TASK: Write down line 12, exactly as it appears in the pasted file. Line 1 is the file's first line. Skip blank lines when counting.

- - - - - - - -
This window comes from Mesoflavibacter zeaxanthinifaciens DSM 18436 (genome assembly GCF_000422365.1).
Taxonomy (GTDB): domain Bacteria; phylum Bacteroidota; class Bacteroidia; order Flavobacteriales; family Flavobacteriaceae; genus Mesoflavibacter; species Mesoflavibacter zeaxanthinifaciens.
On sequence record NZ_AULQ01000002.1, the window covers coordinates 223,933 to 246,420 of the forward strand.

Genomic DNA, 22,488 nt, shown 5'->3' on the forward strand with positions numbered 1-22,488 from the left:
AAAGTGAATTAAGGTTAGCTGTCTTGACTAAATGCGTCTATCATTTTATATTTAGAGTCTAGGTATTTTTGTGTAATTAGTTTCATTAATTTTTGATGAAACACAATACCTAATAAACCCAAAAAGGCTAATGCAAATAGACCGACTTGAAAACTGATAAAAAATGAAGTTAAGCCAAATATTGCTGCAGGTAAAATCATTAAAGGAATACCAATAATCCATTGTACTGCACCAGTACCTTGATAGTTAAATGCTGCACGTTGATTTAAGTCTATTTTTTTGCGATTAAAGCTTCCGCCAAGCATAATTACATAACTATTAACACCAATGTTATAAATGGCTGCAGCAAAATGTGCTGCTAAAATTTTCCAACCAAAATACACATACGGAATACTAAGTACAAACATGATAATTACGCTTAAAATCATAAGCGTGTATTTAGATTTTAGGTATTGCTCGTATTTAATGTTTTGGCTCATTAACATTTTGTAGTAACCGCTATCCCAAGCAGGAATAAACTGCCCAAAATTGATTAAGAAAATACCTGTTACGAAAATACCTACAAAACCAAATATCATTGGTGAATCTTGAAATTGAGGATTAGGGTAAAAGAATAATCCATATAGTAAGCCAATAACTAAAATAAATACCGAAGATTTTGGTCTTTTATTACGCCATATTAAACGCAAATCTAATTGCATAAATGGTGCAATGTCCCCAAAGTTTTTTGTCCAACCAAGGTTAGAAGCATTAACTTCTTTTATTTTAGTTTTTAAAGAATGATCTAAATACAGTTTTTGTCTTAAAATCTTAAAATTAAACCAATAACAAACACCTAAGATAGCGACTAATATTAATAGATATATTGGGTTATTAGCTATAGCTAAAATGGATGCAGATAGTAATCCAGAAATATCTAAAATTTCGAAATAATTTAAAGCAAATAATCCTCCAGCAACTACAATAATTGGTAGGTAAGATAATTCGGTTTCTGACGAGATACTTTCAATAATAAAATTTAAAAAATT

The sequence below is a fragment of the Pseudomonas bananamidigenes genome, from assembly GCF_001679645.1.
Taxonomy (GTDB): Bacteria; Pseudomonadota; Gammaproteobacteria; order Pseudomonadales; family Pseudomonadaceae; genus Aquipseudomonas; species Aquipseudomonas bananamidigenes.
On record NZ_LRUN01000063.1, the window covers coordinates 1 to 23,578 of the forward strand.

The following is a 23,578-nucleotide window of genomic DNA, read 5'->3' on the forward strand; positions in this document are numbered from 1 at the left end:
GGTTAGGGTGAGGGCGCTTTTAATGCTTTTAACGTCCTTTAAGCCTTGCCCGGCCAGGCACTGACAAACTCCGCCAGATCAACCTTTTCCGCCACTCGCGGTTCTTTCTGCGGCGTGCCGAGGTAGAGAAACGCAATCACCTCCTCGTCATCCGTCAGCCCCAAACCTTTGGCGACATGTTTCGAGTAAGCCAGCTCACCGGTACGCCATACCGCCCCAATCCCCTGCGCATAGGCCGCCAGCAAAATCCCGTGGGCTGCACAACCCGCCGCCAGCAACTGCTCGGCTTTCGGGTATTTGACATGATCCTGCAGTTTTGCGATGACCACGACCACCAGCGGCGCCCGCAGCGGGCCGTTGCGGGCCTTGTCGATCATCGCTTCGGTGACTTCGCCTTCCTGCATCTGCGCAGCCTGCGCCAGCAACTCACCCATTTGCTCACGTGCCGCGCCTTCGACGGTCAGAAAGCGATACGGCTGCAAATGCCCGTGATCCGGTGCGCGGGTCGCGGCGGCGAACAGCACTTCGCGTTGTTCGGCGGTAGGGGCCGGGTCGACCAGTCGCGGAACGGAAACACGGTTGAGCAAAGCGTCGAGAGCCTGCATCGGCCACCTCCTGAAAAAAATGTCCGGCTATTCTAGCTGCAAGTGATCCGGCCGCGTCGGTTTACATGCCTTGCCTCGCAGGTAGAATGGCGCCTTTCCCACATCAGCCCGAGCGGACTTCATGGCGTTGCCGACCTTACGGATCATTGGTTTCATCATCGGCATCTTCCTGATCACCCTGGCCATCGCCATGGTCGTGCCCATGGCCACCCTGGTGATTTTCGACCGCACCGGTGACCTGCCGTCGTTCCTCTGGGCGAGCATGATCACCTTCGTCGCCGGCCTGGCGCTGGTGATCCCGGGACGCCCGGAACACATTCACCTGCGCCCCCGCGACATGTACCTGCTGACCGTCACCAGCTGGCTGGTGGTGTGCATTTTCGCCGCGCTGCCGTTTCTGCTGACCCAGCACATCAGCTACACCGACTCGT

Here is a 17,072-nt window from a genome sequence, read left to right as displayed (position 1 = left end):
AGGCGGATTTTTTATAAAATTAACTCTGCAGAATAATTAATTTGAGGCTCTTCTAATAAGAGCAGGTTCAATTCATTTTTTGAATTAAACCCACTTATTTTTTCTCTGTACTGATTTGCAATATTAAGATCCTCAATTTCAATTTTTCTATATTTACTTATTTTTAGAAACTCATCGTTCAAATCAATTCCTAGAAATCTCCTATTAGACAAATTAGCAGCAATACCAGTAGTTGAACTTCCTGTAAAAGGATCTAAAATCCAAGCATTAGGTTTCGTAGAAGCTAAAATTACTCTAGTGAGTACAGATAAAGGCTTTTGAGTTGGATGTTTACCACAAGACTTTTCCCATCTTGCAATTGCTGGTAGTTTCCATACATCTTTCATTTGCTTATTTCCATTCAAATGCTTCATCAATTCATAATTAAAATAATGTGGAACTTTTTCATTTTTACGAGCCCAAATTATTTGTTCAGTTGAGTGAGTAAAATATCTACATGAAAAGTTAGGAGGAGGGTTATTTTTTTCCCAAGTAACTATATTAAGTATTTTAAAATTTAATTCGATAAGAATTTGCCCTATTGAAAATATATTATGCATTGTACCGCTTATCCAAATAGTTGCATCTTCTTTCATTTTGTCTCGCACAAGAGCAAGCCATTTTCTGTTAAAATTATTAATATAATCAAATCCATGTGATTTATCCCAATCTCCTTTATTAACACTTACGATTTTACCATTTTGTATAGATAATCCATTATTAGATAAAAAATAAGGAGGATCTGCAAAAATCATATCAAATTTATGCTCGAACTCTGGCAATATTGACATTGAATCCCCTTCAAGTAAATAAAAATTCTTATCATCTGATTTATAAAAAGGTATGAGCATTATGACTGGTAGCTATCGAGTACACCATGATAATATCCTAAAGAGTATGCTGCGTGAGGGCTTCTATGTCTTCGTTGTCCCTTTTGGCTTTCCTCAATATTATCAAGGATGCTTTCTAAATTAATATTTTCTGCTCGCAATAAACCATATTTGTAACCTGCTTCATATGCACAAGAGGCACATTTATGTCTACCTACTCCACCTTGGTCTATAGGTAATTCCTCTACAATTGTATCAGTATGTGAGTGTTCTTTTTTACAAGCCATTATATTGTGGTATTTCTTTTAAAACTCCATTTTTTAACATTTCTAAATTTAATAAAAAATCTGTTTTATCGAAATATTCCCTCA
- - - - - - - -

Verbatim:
AGGCGGATTTTTTATAAAATTAACTCTGCAGAATAATTAATTTGAGGCTCTTCTAATAAGAGCAGGTTCAATTCATTTTTTGAATTAAACCCACTTATTTTTTCTCTGTACTGATTTGCAATATTAAGATCCTCAATTTCAATTTTTCTATATTTACTTATTTTTAGAAACTCATCGTTCAAATCAATTCCTAGAAATCTCCTATTAGACAAATTAGCAGCAATACCAGTAGTTGAACTTCCTGTAAAAGGATCTAAAATCCAAGCATTAGGTTTCGTAGAAGCTAAAATTACTCTAGTGAGTACAGATAAAGGCTTTTGAGTTGGATGTTTACCACAAGACTTTTCCCATCTTGCAATTGCTGGTAGTTTCCATACATCTTTCATTTGCTTATTTCCATTCAAATGCTTCATCAATTCATAATTAAAATAATGTGGAACTTTTTCATTTTTACGAGCCCAAATTATTTGTTCAGTTGAGTGAGTAAAATATCTACATGAAAAGTTAGGAGGAGGGTTATTTTTTTCCCAAGTAACTATATTAAGTATTTTAAAATTTAATTCGATAAGAATTTGCCCTATTGAAAATATATTATGCATTGTACCGCTTATCCAAATAGTTGCATCTTCTTTCATTTTGTCTCGCACAAGAGCAAGCCATTTTCTGTTAAAATTATTAATATAATCAAATCCATGTGATTTATCCCAATCTCCTTTATTAACACTTACGATTTTACCATTTTGTATAGATAATCCATTATTAGATAAAAAATAAGGAGGATCTGCAAAAATCATATCAAATTTATGCTCGAACTCTGGCAATATTGACATTGAATCCCCTTCAAGTAAATAAAAATTCTTATCATCTGATTTATAAAAAGGTATGAGCATTATGACTGGTAGCTATCGAGTACACCATGATAATATCCTAAAGAGTATGCTGCGTGAGGGCTTCTATGTCTTCGTTGTCCCTTTTGGCTTTCCTCAATATTATCAAGGATGCTTTCTAAATTAATATTTTCTGCTCGCAATAAACCATATTTGTAACCTGCTTCATATGCACAAGAGGCACATTTATGTCTACCTACTCCACCTTGGTCTATAGGTAATTCCTCTACAATTGTATCAGTATGTGAGTGTTCTTTTTTACAAGCCATTATATTGTGGTATTTCTTTTAAAACTCCATTTTTTAACATTTCTAAATTTAATAAAAAATCTGTTTTATCGAAATATTCCCTCA